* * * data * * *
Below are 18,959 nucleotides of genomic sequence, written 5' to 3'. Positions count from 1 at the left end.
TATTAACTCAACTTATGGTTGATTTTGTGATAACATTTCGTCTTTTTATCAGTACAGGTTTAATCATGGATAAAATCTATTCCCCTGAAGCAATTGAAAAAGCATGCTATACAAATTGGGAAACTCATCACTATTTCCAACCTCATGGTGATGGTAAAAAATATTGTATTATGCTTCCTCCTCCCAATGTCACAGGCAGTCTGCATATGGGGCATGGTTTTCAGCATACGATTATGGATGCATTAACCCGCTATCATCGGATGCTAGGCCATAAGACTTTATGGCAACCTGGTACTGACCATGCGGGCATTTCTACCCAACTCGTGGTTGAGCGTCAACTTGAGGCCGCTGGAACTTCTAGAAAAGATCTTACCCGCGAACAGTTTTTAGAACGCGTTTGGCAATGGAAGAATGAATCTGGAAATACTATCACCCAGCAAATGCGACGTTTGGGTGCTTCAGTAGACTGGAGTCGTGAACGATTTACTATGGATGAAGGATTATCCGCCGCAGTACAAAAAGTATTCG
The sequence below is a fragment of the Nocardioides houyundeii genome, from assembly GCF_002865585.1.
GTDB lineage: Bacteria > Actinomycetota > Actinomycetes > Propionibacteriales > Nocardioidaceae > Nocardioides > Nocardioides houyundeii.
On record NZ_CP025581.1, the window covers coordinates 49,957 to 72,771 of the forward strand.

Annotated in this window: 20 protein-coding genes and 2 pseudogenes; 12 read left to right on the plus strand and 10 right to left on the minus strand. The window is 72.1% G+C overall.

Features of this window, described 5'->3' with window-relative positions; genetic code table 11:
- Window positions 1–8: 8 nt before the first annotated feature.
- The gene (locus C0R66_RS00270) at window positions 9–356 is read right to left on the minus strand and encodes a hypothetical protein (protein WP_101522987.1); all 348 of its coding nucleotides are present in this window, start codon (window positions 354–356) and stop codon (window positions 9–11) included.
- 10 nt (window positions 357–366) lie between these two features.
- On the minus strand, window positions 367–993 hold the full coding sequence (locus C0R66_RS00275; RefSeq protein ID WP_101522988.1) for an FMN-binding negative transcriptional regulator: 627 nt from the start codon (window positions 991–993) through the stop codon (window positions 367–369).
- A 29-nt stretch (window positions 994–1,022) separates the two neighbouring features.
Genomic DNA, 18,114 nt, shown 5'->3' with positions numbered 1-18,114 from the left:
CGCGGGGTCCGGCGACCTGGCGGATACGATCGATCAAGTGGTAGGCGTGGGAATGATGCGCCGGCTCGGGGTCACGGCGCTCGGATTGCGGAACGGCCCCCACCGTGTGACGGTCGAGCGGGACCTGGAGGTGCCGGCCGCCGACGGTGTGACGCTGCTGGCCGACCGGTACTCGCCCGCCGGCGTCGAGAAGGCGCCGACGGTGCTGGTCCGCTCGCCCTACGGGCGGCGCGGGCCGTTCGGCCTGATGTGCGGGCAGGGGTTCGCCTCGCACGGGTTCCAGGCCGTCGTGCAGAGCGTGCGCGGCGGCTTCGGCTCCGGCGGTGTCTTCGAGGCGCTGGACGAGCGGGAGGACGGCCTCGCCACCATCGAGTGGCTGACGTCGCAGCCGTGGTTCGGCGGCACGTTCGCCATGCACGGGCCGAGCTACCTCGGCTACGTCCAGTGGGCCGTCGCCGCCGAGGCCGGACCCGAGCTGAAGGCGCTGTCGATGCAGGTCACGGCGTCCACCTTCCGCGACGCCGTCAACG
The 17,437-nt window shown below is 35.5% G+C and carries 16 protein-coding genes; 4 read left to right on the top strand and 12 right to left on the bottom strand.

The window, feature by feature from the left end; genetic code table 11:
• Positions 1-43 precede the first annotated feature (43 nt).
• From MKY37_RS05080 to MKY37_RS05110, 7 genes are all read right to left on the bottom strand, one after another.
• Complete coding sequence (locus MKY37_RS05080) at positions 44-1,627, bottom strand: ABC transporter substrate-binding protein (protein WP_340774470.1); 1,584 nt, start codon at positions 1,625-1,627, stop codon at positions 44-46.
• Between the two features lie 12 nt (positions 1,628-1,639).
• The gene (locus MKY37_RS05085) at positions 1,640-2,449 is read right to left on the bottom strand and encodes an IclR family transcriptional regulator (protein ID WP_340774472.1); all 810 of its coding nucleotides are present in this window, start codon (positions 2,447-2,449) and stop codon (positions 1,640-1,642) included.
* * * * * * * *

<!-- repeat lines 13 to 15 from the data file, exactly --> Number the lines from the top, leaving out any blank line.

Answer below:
Genomic DNA, 18,114 nt, shown 5'->3' with positions numbered 1-18,114 from the left:
CGCGGGGTCCGGCGACCTGGCGGATACGATCGATCAAGTGGTAGGCGTGGGAATGATGCGCCGGCTCGGGGTCACGGCGCTCGGATTGCGGAACGGCCCCCACCGTGTGACGGTCGAGCGGGACCTGGAGGTGCCGGCCGCCGACGGTGTGACGCTGCTGGCCGACCGGTACTCGCCCGCCGGCGTCGAGAAGGCGCCGACGGTGCTGGTCCGCTCGCCCTACGGGCGGCGCGGGCCGTTCGGCCTGATGTGCGGGCAGGGGTTCGCCTCGCACGGGTTCCAGGCCGTCGTGCAGAGCGTGCGCGGCGGCTTCGGCTCCGGCGGTGTCTTCGAGGCGCTGGACGAGCGGGAGGACGGCCTCGCCACCATCGAGTGGCTGACGTCGCAGCCGTGGTTCGGCGGCACGTTCGCCATGCACGGGCCGAGCTACCTCGGCTACGTCCAGTGGGCCGTCGCCGCCGAGGCCGGACCCGAGCTGAAGGCGCTGTCGATGCAGGTCACGGCGTCCACCTTCCGCGACGCCGTCAACG
The 17,437-nt window shown below is 35.5% G+C and carries 16 protein-coding genes; 4 read left to right on the top strand and 12 right to left on the bottom strand.